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Dr Charles Douglas 






Dr. Douglas is a relatively early career academic, having not taken an academic appointment, or commenced a PhD until establishing himself in his clinical career in 2004. He originally studied mathematics and physics at the University of Adelaide, and worked as a school teacher, which gave him a strong background in science generally and in teaching. He commenced medical training at the University of Newcastle in 1985, and completed his B Med with honours in 1990, having also completed a Bachelor of Medical Science in transplantation with first class honours, further strengthening his research background. Dr. Douglas then undertook post-graduate training in surgery, taking a break from this in 1999 to do a year of research in ethics (relating to surgery). Soon after completion of his surgical training, an opportunity arose to take an academic position at the University of Newcastle as a Lecturer in Clinical Ethics and Health Law. He has continued in this role while developing his surgical expertise in the areas of breast cancer and melanoma surgery. He now works as a consultant surgeon at the Breast Centre, Gateshead, and at the Newcastle Melanoma Unit, and as a VMO surgeon at the Calvary Mater and Lake Macquarie Private Hospitals. In 2008 he was promoted to Senior Lecturer.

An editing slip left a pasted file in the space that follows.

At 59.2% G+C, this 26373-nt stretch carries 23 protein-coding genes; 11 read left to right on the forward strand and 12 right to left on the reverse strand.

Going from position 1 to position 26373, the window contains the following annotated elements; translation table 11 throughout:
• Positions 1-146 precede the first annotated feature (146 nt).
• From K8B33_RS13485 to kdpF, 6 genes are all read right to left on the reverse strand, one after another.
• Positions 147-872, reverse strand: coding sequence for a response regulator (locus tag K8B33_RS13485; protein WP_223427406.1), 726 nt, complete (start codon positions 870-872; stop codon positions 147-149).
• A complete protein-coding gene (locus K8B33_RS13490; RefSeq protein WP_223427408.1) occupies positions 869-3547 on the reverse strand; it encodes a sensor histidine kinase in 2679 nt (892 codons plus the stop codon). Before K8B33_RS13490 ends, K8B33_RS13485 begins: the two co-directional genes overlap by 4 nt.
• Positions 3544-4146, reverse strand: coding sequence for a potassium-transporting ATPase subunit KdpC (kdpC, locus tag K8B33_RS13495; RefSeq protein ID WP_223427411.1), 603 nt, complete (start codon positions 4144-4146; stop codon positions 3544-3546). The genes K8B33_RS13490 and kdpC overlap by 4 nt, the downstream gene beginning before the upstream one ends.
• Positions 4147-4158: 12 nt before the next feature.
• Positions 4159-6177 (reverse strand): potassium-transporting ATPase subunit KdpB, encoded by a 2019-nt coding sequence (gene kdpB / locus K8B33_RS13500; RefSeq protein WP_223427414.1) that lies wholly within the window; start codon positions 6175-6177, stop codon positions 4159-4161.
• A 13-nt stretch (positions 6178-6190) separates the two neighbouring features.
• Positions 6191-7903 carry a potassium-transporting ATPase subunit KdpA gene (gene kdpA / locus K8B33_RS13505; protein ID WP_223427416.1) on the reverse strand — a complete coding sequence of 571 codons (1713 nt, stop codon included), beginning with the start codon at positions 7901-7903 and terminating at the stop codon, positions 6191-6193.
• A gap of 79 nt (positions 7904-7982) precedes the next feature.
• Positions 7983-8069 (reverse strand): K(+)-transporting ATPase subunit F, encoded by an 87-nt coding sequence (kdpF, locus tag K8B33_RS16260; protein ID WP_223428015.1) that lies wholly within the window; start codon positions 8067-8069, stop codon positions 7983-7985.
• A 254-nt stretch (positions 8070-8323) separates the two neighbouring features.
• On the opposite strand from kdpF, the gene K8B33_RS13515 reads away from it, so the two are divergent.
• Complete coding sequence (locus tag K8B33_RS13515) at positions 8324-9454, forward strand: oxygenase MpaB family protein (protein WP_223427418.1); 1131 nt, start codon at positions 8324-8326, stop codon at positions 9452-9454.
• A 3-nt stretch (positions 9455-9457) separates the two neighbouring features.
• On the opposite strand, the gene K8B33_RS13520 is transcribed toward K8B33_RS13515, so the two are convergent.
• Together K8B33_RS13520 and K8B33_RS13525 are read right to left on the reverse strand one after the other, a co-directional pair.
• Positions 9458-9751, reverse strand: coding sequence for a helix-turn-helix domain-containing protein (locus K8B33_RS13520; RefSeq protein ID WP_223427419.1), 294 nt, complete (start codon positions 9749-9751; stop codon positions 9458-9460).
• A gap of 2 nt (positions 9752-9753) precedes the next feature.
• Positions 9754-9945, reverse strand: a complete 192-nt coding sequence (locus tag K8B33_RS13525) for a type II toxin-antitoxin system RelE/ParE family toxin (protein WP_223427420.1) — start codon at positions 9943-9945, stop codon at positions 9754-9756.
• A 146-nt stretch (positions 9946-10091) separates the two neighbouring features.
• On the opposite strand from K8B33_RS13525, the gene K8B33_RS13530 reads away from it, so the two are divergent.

Dr. Douglas has developed a very wide range of research interests in ethics, clinical decision making, basic science and surgery. He submitted his PhD (on end-of-life decision making) in 2011. He was holder of a Royal Australasian College of Surgeons Research Scholarship in 1999 and a Fellowship of the Federation of European Cancer Societies in 2003. He is also winner of the inaugural General Surgeons Australia Best Paper Prize for his work on the ultrasound diagnosis of appendicitis and the winner of the Sir Edward Hughes Memorial Research Prize for this project (1999). He was shortlisted again for the Sir Edward Hughes Memorial Research Prize for his work on surgeons attitudes to euthanasia (2000). He is the winner of the Ethel and Olive Hewitt Medical Research Scholarship in 2001. He won two ECR grants relating to his work on interviews with palliative care physicians regarding the use of palliative sedation at the end of life in 2007 and 2009, and is already internationally recognised for his work in this area.

Bachelor of Medicine (Honours), University of Newcastle, 1991
Bachelor of Medical Science (Honours), University of Newcastle, 1989
Bachelor of Science, University of Adelaide, 1984



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Last modified: Monday, 25 March 2024